It's about time Bob Starker got back in the spotlight.

It's about time Bob Starker got back in the spotlight.

We're never quite sure how to write about people who are part of our extended media family. And as the husband of Assistant Editor Melissa Starker, longtime Columbus music staple Bob Starker certainly qualifies as Alive kin.

But Starker is so firmly entrenched in the rock scene - and his work so widely appreciated - that overlooking his big bash this weekend would be downright criminal.

So overlook it we will not.

Whoa Nellie!, the ultimate bar band Starker has fronted for several years, is celebrating the release of its first album, Showed Up Anyway, with a show Friday at The Summit. Besides a rollicking set from the headliners, the evening promises appearances from Philly combo The Snake Oilers, local cacophonous couple Dave and Melanie Holm and recently honored Alive Band to Watch The Main Street Gospel.

Showed Up Anyway is the first set of Starker's songs to emerge since his days in The Sovines, the seminal country-rock crew that won rave reviews in the honky-tonks of the Midwest in the late '90s and early this decade.

The Sovines dissolved after five albums and countless gigs, and since then Starker has functioned mostly as a sideman, lending his formidable saxophone skills to numerous groups.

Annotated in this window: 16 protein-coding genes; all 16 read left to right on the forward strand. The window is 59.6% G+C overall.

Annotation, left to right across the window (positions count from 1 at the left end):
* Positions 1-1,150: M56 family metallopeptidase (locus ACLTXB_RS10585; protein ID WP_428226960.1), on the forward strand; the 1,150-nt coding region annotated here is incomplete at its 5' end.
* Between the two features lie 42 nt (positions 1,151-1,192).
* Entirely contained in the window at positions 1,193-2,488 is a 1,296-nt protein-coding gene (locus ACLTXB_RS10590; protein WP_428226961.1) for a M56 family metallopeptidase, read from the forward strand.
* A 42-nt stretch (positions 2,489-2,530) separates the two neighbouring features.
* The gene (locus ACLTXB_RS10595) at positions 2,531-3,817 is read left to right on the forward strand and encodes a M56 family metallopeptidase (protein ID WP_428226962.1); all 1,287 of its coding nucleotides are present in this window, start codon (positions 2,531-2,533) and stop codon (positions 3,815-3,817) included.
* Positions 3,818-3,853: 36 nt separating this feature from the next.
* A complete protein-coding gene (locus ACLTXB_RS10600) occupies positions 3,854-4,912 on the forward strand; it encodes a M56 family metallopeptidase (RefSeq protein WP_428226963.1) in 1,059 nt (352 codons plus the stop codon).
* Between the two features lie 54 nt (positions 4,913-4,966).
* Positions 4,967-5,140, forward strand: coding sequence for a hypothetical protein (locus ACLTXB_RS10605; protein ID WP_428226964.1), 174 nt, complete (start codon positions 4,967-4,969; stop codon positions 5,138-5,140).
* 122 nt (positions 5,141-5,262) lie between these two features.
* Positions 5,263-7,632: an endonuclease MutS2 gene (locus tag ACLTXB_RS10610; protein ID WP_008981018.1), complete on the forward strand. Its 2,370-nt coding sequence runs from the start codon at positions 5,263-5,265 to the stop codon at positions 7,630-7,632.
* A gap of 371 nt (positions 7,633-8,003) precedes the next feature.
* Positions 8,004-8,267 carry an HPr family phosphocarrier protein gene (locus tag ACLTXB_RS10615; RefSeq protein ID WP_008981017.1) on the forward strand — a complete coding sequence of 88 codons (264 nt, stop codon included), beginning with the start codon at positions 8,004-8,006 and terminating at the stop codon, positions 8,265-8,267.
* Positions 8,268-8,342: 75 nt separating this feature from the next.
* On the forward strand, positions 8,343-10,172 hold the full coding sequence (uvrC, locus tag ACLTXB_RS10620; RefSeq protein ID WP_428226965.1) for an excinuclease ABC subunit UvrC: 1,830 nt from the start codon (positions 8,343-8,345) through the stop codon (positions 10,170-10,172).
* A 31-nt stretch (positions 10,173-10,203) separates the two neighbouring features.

He regularly stands in with down-and-dirty rockers like The True Moves and The Main Street Gospel, bands smack in the middle of his wheelhouse. He also isn't afraid to dip his toe into weirder waters - he was part of the horn section for the mind-bending Blueprint-Brainbow collaboration last year, and he's been known to sit in with The Ukulele Man.

This first Whoa Nellie! disc is a fine reminder that Starker's chops are just as potent when he steps to center stage and straps on a guitar. Rockers like "Hoof In Mouth" and "Die Tryin'" are just the sort of tracks to rouse you up off your barstool, while the likes of "Tear Jerk" will have you planted back on that seat crying in your beer.

There are still heavy doses of the kickin' country and early-era rock 'n' roll that defined The Sovines, but Showed Up Anyway also posits Starker as a kindred spirit with '80s slacker icon Paul Westerberg - a fitting comparison considering Nellie!'s motto: "Swagger, stumble, sway."